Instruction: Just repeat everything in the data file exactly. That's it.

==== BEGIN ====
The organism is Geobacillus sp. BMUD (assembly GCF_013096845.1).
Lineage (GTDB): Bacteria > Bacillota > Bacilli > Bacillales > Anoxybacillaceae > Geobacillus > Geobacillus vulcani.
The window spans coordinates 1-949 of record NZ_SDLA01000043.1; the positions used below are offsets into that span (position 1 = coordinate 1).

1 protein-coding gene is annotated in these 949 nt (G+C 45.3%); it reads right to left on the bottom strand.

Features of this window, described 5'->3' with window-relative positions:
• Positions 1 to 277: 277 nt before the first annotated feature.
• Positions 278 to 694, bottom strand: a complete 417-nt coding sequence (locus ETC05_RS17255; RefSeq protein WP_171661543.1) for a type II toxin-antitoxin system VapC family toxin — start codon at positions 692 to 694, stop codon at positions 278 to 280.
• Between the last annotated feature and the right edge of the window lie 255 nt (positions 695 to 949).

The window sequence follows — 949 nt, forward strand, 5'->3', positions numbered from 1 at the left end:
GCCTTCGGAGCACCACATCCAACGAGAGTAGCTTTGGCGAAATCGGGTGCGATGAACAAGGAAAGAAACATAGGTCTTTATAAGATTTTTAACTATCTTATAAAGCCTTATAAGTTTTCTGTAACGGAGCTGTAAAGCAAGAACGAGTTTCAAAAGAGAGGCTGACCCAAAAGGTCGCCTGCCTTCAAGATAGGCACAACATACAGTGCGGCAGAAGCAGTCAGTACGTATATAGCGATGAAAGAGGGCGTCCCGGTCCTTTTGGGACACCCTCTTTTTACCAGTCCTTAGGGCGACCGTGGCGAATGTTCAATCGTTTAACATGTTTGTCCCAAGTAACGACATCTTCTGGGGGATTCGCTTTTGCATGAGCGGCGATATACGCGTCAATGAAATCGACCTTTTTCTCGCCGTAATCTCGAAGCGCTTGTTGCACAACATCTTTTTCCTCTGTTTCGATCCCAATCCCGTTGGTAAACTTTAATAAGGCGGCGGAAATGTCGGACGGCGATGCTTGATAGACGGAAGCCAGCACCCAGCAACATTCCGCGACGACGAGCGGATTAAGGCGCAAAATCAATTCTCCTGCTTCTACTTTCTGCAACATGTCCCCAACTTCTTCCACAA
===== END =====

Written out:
The organism is Geobacillus sp. BMUD (assembly GCF_013096845.1).
Lineage (GTDB): Bacteria > Bacillota > Bacilli > Bacillales > Anoxybacillaceae > Geobacillus > Geobacillus vulcani.
The window spans coordinates 1-949 of record NZ_SDLA01000043.1; the positions used below are offsets into that span (position 1 = coordinate 1).

1 protein-coding gene is annotated in these 949 nt (G+C 45.3%); it reads right to left on the bottom strand.

Features of this window, described 5'->3' with window-relative positions:
• Positions 1 to 277: 277 nt before the first annotated feature.
• Positions 278 to 694, bottom strand: a complete 417-nt coding sequence (locus ETC05_RS17255; RefSeq protein WP_171661543.1) for a type II toxin-antitoxin system VapC family toxin — start codon at positions 692 to 694, stop codon at positions 278 to 280.
• Between the last annotated feature and the right edge of the window lie 255 nt (positions 695 to 949).

The window sequence follows — 949 nt, forward strand, 5'->3', positions numbered from 1 at the left end:
GCCTTCGGAGCACCACATCCAACGAGAGTAGCTTTGGCGAAATCGGGTGCGATGAACAAGGAAAGAAACATAGGTCTTTATAAGATTTTTAACTATCTTATAAAGCCTTATAAGTTTTCTGTAACGGAGCTGTAAAGCAAGAACGAGTTTCAAAAGAGAGGCTGACCCAAAAGGTCGCCTGCCTTCAAGATAGGCACAACATACAGTGCGGCAGAAGCAGTCAGTACGTATATAGCGATGAAAGAGGGCGTCCCGGTCCTTTTGGGACACCCTCTTTTTACCAGTCCTTAGGGCGACCGTGGCGAATGTTCAATCGTTTAACATGTTTGTCCCAAGTAACGACATCTTCTGGGGGATTCGCTTTTGCATGAGCGGCGATATACGCGTCAATGAAATCGACCTTTTTCTCGCCGTAATCTCGAAGCGCTTGTTGCACAACATCTTTTTCCTCTGTTTCGATCCCAATCCCGTTGGTAAACTTTAATAAGGCGGCGGAAATGTCGGACGGCGATGCTTGATAGACGGAAGCCAGCACCCAGCAACATTCCGCGACGACGAGCGGATTAAGGCGCAAAATCAATTCTCCTGCTTCTACTTTCTGCAACATGTCCCCAACTTCTTCCACAA